Today at work, Steve had his annual review. It didn’t go well.
I filled my mouth with wax and let it cool there until it hardened and took on the ridges of my palate and the folds of my tongue, then I opened wide until my jaw ached, but the wax could not escape.
If isolation is the writer’s default, The Bitter Kind by Tara Lynn Masih and James Claffey offers an intriguing alternative: a true collaboration, woven of two voices, each author contributing a character who appears in their earlier work.
My mother’s first major retirement project took her to a genealogy library to prove our family was indeed descended from William Brewster. Elder William Brewster sailed with his wife Mary and two of their five children on the Mayflower in 1620. I inherited her research notes and did virtually nothing with them for years except to carefully preserve them.
He does not have a top hat or a white rabbit. He will not pick your card. Doves will not fly from his cloak. He won’t saw you in half. Well, not literally.
Prose poem, flash fiction, micro-fiction fragments, segmented miniaturist vignettes; whatever the label, the undergirding question of definition and categorization is: Can it survive in readers’ minds?
A wild strand of hair sprouts from Erin’s head, aiming vertically but with a sharp kink, as though it suddenly changed its mind. She attempts to brush it down, wetting it even in the bathroom at work, but it continues to spring back and point upwards.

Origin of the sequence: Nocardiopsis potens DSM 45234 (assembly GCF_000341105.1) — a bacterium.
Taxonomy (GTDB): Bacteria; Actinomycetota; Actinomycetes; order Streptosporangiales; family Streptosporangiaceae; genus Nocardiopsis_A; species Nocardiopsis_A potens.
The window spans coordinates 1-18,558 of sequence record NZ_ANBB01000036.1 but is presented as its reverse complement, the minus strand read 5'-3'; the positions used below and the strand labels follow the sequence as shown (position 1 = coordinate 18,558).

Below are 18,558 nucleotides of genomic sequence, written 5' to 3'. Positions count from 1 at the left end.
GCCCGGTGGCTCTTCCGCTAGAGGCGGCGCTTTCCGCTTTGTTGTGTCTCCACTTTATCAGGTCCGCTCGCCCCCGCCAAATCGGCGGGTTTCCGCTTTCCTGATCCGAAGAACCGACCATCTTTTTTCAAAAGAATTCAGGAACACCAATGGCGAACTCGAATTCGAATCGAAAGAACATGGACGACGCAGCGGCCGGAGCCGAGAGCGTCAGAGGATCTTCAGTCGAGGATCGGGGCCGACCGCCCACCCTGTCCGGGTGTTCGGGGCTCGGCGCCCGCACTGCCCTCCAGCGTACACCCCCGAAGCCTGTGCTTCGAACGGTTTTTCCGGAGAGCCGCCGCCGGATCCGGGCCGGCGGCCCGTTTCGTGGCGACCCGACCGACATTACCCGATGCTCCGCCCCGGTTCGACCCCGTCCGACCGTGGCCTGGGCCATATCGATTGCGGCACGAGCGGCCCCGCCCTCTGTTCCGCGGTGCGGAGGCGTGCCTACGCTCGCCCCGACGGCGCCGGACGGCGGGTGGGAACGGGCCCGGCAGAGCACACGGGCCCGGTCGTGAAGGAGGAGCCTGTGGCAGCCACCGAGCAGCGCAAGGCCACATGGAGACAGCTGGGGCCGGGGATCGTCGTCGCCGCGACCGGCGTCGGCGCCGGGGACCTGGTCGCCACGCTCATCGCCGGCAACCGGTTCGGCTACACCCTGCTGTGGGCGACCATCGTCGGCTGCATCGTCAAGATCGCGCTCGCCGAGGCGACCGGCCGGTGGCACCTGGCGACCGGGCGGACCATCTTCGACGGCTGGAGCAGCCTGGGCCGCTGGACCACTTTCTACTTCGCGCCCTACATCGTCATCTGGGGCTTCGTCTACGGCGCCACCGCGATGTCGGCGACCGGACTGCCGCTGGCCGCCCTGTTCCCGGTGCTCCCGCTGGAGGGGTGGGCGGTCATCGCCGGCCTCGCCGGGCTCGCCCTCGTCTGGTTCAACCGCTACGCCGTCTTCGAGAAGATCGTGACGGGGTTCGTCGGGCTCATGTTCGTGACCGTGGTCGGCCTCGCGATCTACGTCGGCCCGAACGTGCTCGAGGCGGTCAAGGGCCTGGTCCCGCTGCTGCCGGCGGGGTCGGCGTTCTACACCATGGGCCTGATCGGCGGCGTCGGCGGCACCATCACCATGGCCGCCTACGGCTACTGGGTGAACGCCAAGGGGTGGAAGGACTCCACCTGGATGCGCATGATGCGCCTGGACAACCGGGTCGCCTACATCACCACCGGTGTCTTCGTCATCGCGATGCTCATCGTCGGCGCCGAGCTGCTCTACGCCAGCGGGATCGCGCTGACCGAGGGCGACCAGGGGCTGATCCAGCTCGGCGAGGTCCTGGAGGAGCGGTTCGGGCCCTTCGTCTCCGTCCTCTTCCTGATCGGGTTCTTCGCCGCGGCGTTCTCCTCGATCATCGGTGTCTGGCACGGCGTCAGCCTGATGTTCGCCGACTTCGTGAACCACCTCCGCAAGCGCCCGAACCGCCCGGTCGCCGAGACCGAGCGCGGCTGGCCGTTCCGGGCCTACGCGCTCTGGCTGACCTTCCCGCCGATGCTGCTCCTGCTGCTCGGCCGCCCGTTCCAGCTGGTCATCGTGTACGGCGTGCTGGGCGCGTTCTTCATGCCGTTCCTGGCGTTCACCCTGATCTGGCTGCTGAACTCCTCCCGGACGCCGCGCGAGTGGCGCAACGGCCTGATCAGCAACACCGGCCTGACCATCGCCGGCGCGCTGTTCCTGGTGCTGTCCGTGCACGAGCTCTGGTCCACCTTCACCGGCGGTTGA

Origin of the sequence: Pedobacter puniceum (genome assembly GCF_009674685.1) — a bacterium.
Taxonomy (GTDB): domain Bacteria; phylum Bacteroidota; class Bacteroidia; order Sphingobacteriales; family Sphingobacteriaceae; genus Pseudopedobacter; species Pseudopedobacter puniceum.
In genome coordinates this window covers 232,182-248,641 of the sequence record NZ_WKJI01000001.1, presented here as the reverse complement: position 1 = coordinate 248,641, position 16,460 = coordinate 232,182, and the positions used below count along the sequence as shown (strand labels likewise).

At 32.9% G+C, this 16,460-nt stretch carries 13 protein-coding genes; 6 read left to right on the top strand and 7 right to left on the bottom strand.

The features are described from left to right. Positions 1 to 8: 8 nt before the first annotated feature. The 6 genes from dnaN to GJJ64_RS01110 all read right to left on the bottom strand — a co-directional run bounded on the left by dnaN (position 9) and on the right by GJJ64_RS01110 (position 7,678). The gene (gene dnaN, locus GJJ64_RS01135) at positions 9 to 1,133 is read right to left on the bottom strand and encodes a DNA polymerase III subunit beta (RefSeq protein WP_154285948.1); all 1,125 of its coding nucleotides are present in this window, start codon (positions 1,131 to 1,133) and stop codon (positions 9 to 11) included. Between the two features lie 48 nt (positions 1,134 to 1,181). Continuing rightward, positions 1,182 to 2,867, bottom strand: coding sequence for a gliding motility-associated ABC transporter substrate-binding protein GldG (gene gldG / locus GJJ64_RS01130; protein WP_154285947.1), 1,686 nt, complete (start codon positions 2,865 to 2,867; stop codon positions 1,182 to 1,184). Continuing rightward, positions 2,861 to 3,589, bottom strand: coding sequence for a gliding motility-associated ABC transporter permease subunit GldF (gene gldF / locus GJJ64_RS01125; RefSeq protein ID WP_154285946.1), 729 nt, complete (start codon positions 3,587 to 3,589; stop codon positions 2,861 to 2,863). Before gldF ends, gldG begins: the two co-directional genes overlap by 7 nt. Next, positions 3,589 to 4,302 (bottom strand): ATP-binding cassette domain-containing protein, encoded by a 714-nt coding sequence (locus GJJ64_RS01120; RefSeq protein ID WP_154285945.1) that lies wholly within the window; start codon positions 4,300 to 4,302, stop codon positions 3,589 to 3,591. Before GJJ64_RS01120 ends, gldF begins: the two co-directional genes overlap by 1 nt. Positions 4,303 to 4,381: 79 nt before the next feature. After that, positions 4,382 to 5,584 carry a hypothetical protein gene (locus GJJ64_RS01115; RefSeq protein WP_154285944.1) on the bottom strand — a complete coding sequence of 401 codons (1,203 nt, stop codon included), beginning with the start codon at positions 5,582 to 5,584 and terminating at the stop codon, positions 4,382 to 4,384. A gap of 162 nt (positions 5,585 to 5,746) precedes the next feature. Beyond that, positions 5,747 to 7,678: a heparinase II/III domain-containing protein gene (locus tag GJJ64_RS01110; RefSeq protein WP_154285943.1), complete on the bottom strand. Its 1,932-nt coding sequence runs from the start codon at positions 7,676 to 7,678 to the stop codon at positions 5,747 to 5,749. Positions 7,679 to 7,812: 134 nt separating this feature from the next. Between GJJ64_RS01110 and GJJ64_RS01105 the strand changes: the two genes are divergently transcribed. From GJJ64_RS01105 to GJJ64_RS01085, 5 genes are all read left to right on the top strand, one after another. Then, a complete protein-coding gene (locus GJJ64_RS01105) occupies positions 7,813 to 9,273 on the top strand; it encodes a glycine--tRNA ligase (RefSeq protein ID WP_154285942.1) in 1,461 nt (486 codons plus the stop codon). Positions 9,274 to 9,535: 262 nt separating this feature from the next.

When your work of fiction is sorta, kinda semi-autobiographical, you rely less on research than on memory in creating that mean kindergarten teacher clad in bright primary colors and clackety-clack high heels, or that little blond girl next door whose dress-up closet included a bridal gown, a hula skirt, and child-sized stilettos, or that beleaguered high school English teacher whose eyebrows quarreled with each other in a proxy battle with his smart-aleck class.
Remember that alcoholic you tried to help, the one you took to those meetings, those meetings you were attending yourself because you needed help to stop drinking and the only way to get it, they said at those meetings, was to give it?
Research is one of my favorite parts of being a fiction writer. It’s less stressful than the actual writing process, and even though I tend to plot out most of a book, the research winds up guiding the narrative.